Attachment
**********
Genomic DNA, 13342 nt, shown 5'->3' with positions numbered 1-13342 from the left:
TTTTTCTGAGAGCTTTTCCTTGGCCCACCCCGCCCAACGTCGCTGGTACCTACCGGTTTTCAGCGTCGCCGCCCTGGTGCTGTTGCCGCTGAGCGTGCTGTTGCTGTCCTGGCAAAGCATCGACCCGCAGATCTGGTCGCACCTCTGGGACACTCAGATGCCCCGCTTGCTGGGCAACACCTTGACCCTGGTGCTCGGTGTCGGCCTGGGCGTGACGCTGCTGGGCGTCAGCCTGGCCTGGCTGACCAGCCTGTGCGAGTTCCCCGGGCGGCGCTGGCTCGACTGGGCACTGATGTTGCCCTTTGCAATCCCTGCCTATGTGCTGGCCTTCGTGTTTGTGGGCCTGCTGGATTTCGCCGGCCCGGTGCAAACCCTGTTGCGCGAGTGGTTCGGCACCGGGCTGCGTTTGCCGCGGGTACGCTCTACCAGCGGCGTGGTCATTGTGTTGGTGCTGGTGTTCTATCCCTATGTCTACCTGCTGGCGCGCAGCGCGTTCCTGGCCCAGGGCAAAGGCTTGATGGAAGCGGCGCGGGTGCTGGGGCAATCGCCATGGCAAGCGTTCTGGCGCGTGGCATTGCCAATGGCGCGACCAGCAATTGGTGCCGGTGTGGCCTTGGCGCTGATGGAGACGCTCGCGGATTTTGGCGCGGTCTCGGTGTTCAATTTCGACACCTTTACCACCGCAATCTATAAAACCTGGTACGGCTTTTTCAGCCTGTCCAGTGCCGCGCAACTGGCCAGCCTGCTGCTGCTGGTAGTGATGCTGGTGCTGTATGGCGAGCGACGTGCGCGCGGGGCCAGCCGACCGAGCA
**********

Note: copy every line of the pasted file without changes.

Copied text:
Genomic DNA, 13342 nt, shown 5'->3' with positions numbered 1-13342 from the left:
TTTTTCTGAGAGCTTTTCCTTGGCCCACCCCGCCCAACGTCGCTGGTACCTACCGGTTTTCAGCGTCGCCGCCCTGGTGCTGTTGCCGCTGAGCGTGCTGTTGCTGTCCTGGCAAAGCATCGACCCGCAGATCTGGTCGCACCTCTGGGACACTCAGATGCCCCGCTTGCTGGGCAACACCTTGACCCTGGTGCTCGGTGTCGGCCTGGGCGTGACGCTGCTGGGCGTCAGCCTGGCCTGGCTGACCAGCCTGTGCGAGTTCCCCGGGCGGCGCTGGCTCGACTGGGCACTGATGTTGCCCTTTGCAATCCCTGCCTATGTGCTGGCCTTCGTGTTTGTGGGCCTGCTGGATTTCGCCGGCCCGGTGCAAACCCTGTTGCGCGAGTGGTTCGGCACCGGGCTGCGTTTGCCGCGGGTACGCTCTACCAGCGGCGTGGTCATTGTGTTGGTGCTGGTGTTCTATCCCTATGTCTACCTGCTGGCGCGCAGCGCGTTCCTGGCCCAGGGCAAAGGCTTGATGGAAGCGGCGCGGGTGCTGGGGCAATCGCCATGGCAAGCGTTCTGGCGCGTGGCATTGCCAATGGCGCGACCAGCAATTGGTGCCGGTGTGGCCTTGGCGCTGATGGAGACGCTCGCGGATTTTGGCGCGGTCTCGGTGTTCAATTTCGACACCTTTACCACCGCAATCTATAAAACCTGGTACGGCTTTTTCAGCCTGTCCAGTGCCGCGCAACTGGCCAGCCTGCTGCTGCTGGTAGTGATGCTGGTGCTGTATGGCGAGCGACGTGCGCGCGGGGCCAGCCGACCGAGCA